Scholar queries plan to put GAM on terrorist list
Tiarma Siboro and Fabiola Desy Unidjaja, The Jakarta Post, Jakarta
The government's intention to submit the Free Aceh Movement (GAM) to be included on the United Nations (UN) terrorist list drew criticism on Saturday, with a scholar calling it a move to seek international legitimacy for the military to crush the rebels.
International law expert Bantarto Bandoro said the move would not win worldwide support, as the separatist movement was not considered a threat to international interests, but a group fighting for independence from Jakarta.
"Perhaps the government is right by saying that GAM has created terror among the public, but the international community understand it as a movement to break away from Jakarta. It has never posed threats to international interests elsewhere in the world," he said.
"On paper, it is possible for Indonesia to ask the UN to declare GAM as a terrorist group, but practically and politically, it will not win significant support," Bantarto told The Jakarta Post.
Jakarta imposed martial law on the resource-rich province on May 19 to allow for a major military offensive against the separatists, who have been fighting for independence since 1976. The martial law expires in November, but the Indonesian Military (TNI) has asked for an extension to enable the Acehnese to exercise their right to vote in the general elections and the presidential election next year.
"The government requires legitimacy from the international community, as there has been no significant progress after more than three months of the military operation. No top GAM leaders have been arrested so far," he said.
Bantarto said GAM, as well as other separatist groups such as the MNLF in the Philippines and the IRA in Ireland, was far different from terror groups like al-Qaeda, which had an international network.
"Al-Qaeda developed an international network in a bid to attack foreign interests and cause terror in the world," he said.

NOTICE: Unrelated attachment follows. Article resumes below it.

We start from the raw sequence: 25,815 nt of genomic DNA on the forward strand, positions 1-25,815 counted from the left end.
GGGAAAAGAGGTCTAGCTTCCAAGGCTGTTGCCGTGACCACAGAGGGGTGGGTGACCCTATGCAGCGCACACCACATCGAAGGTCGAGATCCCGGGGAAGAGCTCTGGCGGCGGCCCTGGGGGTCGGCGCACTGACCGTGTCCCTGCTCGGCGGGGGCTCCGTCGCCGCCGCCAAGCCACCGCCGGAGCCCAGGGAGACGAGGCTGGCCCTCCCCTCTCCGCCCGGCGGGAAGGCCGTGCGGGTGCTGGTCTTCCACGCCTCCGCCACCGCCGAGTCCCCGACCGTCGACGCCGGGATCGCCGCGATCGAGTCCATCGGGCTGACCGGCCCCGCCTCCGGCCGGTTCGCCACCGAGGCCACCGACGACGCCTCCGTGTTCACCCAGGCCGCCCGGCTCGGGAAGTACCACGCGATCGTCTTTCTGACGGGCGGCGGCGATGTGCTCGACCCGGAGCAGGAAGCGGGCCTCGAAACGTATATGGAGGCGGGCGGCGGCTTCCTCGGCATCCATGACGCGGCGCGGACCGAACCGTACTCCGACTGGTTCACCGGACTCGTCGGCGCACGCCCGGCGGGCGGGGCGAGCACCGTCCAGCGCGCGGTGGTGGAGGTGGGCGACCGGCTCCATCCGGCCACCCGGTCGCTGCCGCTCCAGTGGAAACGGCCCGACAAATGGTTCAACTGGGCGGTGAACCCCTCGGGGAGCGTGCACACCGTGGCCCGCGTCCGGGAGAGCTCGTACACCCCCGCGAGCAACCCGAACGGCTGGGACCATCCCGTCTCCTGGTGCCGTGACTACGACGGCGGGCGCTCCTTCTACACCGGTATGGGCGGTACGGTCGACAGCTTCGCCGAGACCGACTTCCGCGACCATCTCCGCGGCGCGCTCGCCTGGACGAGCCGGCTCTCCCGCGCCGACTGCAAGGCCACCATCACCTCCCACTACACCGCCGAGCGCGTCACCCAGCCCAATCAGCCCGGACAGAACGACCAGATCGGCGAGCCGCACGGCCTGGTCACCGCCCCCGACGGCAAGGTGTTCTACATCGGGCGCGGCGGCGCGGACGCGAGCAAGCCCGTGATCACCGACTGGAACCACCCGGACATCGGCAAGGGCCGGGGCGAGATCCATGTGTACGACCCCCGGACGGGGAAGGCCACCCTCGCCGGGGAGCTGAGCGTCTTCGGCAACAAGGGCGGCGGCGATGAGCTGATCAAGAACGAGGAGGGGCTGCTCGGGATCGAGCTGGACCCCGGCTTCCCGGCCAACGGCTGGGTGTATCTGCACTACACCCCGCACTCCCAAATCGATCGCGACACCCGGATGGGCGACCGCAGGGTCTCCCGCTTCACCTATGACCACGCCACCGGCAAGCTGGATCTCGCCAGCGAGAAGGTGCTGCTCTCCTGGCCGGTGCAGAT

Despite the challenge, the Indonesian government was confident it would finally win international support for its attempt to have GAM listed with the UN as a terrorist group.
Minister of Foreign Affairs Hassan Wirayuda said on Saturday that the government possessed enough evidence to convince the world that GAM was involved in a series of terror attacks across the country.
"It will be appropriate for the international community to acknowledge GAM as a terror group, as terrorists are not necessarily linked to the al-Qaeda network," Hassan said.
He said a series of bomb attacks allegedly perpetrated by GAM members could be categorized as indiscriminate, politically motivated and violent, which fit the definition of acts of terror.
The General Assembly Resolution 49/60 issued on Dec. 9, 1994 says acts of terror include crimes that threaten a nation's territorial integrity and security.
"The state members solemnly reaffirm their unequivocal condemnation of all acts, methods, and practices of terrorism as criminal and unjustifiable, wherever and by whomever committed, including those which jeopardize the friendly relations among states and people and threaten the territorial integrity and security of states," the resolution says.
However, Hassan stressed that the government would only proceed with the plan only if the legal process against exiled GAM leaders in Sweden failed.